Several times I have had to ‘unlock’ a seemingly ‘locked’ machine by killing searchindexer.exe. It may not take much CPU – but it monopolizes the disk.

  13. None

    I think this process is locking my external drive and is preventing from being removed. I’ll change to index only local drives.

  14. Paul

    Greg wrote:

    “Sorry but the assertion that searchindexer.exe only runs when the machine is idle is flat out wrong. It runs while you are using the machine, while the machine is *very* busy (for example during startup).”

    I just saw searchindexer.exe running at the same time as my backup was running. It was writing between 90,000 and 105,000 bytes per second and the total CPU usage was up at 79%. By stopping the indexing service, CPU usage fell to less than 50%, and the system was no longer doing those I/Os.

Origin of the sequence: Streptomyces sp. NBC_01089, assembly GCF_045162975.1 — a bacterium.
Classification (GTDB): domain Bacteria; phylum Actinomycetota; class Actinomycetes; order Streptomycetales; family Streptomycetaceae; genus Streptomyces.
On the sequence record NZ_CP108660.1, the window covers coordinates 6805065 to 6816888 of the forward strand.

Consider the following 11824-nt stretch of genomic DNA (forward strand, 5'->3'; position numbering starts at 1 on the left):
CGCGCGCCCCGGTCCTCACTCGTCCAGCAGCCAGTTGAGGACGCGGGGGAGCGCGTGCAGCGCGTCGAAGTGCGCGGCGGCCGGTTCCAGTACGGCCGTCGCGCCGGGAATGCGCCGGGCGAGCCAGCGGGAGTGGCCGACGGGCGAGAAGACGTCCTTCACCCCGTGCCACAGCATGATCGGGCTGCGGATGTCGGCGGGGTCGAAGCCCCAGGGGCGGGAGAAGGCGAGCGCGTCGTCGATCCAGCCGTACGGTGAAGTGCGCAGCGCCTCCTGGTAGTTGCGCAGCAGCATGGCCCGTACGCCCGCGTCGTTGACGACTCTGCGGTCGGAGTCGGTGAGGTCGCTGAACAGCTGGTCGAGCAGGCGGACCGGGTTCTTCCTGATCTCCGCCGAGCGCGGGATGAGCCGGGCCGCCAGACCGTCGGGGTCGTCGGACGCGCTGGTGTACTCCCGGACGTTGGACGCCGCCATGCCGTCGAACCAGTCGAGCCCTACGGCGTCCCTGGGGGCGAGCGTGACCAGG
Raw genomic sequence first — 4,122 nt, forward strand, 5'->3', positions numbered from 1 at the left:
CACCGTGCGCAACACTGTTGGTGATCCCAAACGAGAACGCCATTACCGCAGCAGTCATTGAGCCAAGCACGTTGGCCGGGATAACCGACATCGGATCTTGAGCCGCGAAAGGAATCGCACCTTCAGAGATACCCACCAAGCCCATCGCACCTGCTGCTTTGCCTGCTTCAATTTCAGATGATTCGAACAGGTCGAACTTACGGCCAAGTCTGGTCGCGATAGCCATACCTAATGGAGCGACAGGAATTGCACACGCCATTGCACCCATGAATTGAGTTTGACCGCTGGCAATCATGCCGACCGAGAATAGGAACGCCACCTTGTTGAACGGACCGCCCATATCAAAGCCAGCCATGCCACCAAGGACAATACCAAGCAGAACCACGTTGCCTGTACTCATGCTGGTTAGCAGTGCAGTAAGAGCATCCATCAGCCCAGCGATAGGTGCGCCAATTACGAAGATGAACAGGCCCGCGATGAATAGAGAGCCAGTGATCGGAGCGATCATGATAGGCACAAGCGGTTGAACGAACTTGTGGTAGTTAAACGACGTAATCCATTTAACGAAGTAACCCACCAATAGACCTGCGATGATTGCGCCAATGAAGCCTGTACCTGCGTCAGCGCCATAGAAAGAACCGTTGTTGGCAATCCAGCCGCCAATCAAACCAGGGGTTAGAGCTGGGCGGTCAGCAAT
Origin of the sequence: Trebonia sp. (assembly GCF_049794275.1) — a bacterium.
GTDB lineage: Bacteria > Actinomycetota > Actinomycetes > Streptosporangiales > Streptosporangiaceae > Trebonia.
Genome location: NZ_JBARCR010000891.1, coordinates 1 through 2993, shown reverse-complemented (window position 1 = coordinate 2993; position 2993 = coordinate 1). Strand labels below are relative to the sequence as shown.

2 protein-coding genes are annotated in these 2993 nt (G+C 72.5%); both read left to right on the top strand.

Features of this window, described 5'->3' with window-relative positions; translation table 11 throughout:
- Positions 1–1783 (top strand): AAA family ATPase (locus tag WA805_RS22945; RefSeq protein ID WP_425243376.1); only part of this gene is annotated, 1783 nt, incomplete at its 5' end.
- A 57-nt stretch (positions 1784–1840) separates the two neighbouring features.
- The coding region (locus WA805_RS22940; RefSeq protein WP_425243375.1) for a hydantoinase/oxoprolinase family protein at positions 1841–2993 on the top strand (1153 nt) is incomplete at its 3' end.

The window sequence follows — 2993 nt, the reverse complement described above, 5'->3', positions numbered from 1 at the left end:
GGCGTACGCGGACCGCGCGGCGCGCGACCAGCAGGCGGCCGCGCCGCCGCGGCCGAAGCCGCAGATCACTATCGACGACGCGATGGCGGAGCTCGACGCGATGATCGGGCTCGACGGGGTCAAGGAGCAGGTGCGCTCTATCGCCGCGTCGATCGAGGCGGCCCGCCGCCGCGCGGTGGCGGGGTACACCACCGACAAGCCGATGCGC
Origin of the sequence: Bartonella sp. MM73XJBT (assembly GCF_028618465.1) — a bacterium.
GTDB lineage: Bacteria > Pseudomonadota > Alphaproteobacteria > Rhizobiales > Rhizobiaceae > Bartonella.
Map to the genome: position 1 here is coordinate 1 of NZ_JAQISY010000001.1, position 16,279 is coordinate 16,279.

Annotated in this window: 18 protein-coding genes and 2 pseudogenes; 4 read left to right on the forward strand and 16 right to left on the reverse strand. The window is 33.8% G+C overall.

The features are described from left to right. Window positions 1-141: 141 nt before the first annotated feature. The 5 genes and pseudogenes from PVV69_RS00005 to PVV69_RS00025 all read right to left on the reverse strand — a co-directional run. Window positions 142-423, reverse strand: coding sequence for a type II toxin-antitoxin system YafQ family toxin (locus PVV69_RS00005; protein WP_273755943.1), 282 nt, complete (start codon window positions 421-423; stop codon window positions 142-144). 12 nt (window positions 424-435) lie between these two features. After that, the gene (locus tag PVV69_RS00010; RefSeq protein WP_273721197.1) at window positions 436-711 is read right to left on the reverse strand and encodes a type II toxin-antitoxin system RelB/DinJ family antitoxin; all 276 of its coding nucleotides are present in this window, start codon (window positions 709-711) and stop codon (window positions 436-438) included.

100KB per second may not be large in the grand scheme of things, but presumably that incurred a lot of disk head movement, thus slowing the backup itself down.

  15. Karen

    This was not an issue for me until recently. I have Win 7 Pro 64-bit. Machine was lightening fast until a week ago.

    And – this process is the issue.

    I have narrowed down the index and will see if that makes it better.

    But – I too have seen this process go off the charts taking CPU while I was actively working on other tasks in the same machine and also on a vm guest.

  16. Joe

    I have win7 pro 64bit on quite quite a good machine (though this mobo isn’t anywhere near up to the standard of my previous workstation…)